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The Oneiric House

Part 1 Project 2011
Theo Gutter
University of the Free State Bloemfontein South Africa
The main idea behind the project is to transform a space from total seclusion to a public stage (private realm to public realm). An artist therefore can go into a state of daydreaming in the hermitage and then emerge out into the open stage. Structure, archetypes and gravitation is questioned.

The main idea behind the design is to rather let the human mind be transformed throughout a process of interactions throughout the structure, starting from the top and working one’s way downwards, emerging at the bottom. The mind and soul is therefore cleansed in a specific way with the aid of the four classical elements of fire, air, earth and water together with a colour that symbolises a certain state of mind. (Red being in conflict with oneself, yellow cleansing the mind, green generating new ideas and blue at total calm with one’s thoughts.) Thus, the human body becomes the transformed entity and the structure stays static. Every box of interaction is like a furniture piece, forcing the artist into a specific posture, to again create the certain state of mind attached to each box.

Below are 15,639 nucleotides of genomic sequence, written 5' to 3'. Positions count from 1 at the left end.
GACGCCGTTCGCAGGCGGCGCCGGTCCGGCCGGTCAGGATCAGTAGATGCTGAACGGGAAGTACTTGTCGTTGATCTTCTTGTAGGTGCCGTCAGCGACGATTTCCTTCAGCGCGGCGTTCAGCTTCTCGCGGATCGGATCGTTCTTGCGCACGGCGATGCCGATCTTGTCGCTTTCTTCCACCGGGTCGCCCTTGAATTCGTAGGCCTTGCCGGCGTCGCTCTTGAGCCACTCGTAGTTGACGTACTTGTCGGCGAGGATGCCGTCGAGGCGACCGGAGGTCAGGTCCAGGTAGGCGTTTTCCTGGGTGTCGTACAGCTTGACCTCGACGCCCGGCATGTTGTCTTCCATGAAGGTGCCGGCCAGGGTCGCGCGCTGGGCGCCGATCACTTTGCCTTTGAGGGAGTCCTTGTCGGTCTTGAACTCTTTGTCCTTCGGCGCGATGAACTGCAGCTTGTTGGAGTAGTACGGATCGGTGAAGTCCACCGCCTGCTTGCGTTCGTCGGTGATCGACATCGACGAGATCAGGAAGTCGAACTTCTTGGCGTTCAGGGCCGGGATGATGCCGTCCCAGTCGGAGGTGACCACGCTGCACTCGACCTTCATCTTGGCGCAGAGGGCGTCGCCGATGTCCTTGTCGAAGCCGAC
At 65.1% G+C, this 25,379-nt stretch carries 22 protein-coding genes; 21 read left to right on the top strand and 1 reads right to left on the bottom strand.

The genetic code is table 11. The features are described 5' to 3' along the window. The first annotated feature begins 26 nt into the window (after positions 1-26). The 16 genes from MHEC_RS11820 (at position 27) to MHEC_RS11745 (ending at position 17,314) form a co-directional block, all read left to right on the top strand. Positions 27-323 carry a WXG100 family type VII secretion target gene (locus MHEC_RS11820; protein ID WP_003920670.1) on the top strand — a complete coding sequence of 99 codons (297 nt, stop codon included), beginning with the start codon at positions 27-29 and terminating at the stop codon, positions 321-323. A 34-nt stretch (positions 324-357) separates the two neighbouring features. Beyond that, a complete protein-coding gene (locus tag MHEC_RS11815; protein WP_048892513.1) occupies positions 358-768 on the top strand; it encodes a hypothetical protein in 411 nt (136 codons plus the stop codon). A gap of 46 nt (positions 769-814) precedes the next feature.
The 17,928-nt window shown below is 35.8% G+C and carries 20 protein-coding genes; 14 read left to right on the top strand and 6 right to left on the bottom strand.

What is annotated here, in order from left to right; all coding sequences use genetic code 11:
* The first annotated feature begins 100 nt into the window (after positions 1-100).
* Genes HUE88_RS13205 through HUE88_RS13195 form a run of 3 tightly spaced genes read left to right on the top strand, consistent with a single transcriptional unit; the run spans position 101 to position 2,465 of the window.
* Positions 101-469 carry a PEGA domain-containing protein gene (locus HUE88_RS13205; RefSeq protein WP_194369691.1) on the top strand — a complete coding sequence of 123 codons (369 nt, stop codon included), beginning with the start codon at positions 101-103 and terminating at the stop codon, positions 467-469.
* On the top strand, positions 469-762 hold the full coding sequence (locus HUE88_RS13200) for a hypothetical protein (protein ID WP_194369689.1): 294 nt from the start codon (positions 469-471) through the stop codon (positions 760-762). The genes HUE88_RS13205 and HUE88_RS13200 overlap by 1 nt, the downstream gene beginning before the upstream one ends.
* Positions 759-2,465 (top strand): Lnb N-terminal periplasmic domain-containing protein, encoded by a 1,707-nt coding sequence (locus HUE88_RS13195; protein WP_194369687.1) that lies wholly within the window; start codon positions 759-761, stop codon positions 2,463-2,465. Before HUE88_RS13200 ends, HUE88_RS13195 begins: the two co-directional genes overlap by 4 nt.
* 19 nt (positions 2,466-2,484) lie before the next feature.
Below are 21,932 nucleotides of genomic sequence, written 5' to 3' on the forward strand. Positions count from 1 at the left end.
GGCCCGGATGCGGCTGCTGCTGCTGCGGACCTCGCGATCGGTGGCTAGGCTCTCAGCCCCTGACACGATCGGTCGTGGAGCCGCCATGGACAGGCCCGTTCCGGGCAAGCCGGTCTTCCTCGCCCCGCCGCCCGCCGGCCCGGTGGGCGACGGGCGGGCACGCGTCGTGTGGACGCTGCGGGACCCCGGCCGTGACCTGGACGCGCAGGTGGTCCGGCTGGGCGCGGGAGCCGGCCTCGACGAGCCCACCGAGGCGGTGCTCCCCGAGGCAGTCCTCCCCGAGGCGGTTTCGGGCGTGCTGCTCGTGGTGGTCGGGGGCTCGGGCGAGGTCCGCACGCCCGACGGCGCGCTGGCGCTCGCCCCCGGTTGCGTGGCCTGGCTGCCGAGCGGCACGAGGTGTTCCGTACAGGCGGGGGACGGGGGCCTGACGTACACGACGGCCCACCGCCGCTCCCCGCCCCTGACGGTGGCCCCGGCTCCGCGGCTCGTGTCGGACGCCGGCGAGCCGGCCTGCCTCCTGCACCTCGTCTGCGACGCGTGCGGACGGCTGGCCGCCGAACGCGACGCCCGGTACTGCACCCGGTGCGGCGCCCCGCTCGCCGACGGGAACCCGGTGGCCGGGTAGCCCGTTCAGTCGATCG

The structure consists of four distinct boxes, stacked on top of each other with a main tectonic structure surrounding it, keeping it in place. The artist starts at the bottom of the staircase and works his/her way upwards until the first box at the top is reached. The artist then climbs down through the boxes sequentially, until he emerges out of the last box onto the stage, ready to perform. There is also a visual clink between the spectator and the artist, while the hermitage is activated, that lets the spectator associate with the artist while his mind is transformed. Coloured panels can slide into different positions to allow the artist seclusion when required.

This project shows that architecture does not have to transform into something different to change space. The journey throughout the structure creates a series of spaces, each with its specific intent and allowing the public and private realm to be apart from each other, but still being within a close connected area.

Theo Gutter


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